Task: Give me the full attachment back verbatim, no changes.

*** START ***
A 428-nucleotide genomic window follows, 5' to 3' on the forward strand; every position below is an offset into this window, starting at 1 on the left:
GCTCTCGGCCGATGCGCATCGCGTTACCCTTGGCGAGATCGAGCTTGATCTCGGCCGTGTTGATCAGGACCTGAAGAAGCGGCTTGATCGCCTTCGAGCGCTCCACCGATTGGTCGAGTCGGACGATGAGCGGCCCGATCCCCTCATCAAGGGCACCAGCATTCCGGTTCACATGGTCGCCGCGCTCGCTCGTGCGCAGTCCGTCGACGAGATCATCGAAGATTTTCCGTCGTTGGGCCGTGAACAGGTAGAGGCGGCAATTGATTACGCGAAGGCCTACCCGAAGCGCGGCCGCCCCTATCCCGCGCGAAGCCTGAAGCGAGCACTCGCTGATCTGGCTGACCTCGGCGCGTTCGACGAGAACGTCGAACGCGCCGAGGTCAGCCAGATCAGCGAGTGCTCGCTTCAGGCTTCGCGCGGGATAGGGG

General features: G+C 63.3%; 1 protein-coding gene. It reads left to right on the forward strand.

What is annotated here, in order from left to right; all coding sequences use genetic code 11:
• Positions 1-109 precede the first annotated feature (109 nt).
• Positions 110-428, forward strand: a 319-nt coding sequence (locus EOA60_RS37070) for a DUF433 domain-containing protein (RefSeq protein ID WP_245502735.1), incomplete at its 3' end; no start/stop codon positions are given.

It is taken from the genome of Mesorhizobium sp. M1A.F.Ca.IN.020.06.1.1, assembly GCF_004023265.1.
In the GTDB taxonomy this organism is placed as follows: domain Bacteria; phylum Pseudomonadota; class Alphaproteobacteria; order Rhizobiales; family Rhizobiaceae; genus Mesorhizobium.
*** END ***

A 428-nucleotide genomic window follows, 5' to 3' on the forward strand; every position below is an offset into this window, starting at 1 on the left:
GCTCTCGGCCGATGCGCATCGCGTTACCCTTGGCGAGATCGAGCTTGATCTCGGCCGTGTTGATCAGGACCTGAAGAAGCGGCTTGATCGCCTTCGAGCGCTCCACCGATTGGTCGAGTCGGACGATGAGCGGCCCGATCCCCTCATCAAGGGCACCAGCATTCCGGTTCACATGGTCGCCGCGCTCGCTCGTGCGCAGTCCGTCGACGAGATCATCGAAGATTTTCCGTCGTTGGGCCGTGAACAGGTAGAGGCGGCAATTGATTACGCGAAGGCCTACCCGAAGCGCGGCCGCCCCTATCCCGCGCGAAGCCTGAAGCGAGCACTCGCTGATCTGGCTGACCTCGGCGCGTTCGACGAGAACGTCGAACGCGCCGAGGTCAGCCAGATCAGCGAGTGCTCGCTTCAGGCTTCGCGCGGGATAGGGG

General features: G+C 63.3%; 1 protein-coding gene. It reads left to right on the forward strand.

What is annotated here, in order from left to right; all coding sequences use genetic code 11:
• Positions 1-109 precede the first annotated feature (109 nt).
• Positions 110-428, forward strand: a 319-nt coding sequence (locus EOA60_RS37070) for a DUF433 domain-containing protein (RefSeq protein ID WP_245502735.1), incomplete at its 3' end; no start/stop codon positions are given.

It is taken from the genome of Mesorhizobium sp. M1A.F.Ca.IN.020.06.1.1, assembly GCF_004023265.1.
In the GTDB taxonomy this organism is placed as follows: domain Bacteria; phylum Pseudomonadota; class Alphaproteobacteria; order Rhizobiales; family Rhizobiaceae; genus Mesorhizobium.